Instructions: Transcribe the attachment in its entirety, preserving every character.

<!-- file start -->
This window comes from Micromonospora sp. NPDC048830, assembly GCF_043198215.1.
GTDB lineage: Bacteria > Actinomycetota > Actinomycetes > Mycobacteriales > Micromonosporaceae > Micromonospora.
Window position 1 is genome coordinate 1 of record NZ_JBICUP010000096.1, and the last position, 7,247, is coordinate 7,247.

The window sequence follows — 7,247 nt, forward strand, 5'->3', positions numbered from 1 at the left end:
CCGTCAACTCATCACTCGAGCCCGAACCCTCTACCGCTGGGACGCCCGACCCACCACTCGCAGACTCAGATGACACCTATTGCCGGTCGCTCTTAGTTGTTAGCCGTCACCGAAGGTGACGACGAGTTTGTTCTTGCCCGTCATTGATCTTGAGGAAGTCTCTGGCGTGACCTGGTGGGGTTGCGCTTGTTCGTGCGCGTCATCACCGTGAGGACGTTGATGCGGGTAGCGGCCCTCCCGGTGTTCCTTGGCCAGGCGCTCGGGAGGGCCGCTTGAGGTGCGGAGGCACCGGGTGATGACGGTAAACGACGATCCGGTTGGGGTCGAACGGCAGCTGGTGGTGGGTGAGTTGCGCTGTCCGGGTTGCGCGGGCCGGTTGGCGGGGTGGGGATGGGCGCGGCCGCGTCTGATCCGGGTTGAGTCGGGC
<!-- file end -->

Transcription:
This window comes from Micromonospora sp. NPDC048830, assembly GCF_043198215.1.
GTDB lineage: Bacteria > Actinomycetota > Actinomycetes > Mycobacteriales > Micromonosporaceae > Micromonospora.
Window position 1 is genome coordinate 1 of record NZ_JBICUP010000096.1, and the last position, 7,247, is coordinate 7,247.

The window sequence follows — 7,247 nt, forward strand, 5'->3', positions numbered from 1 at the left end:
CCGTCAACTCATCACTCGAGCCCGAACCCTCTACCGCTGGGACGCCCGACCCACCACTCGCAGACTCAGATGACACCTATTGCCGGTCGCTCTTAGTTGTTAGCCGTCACCGAAGGTGACGACGAGTTTGTTCTTGCCCGTCATTGATCTTGAGGAAGTCTCTGGCGTGACCTGGTGGGGTTGCGCTTGTTCGTGCGCGTCATCACCGTGAGGACGTTGATGCGGGTAGCGGCCCTCCCGGTGTTCCTTGGCCAGGCGCTCGGGAGGGCCGCTTGAGGTGCGGAGGCACCGGGTGATGACGGTAAACGACGATCCGGTTGGGGTCGAACGGCAGCTGGTGGTGGGTGAGTTGCGCTGTCCGGGTTGCGCGGGCCGGTTGGCGGGGTGGGGATGGGCGCGGCCGCGTCTGATCCGGGTTGAGTCGGGC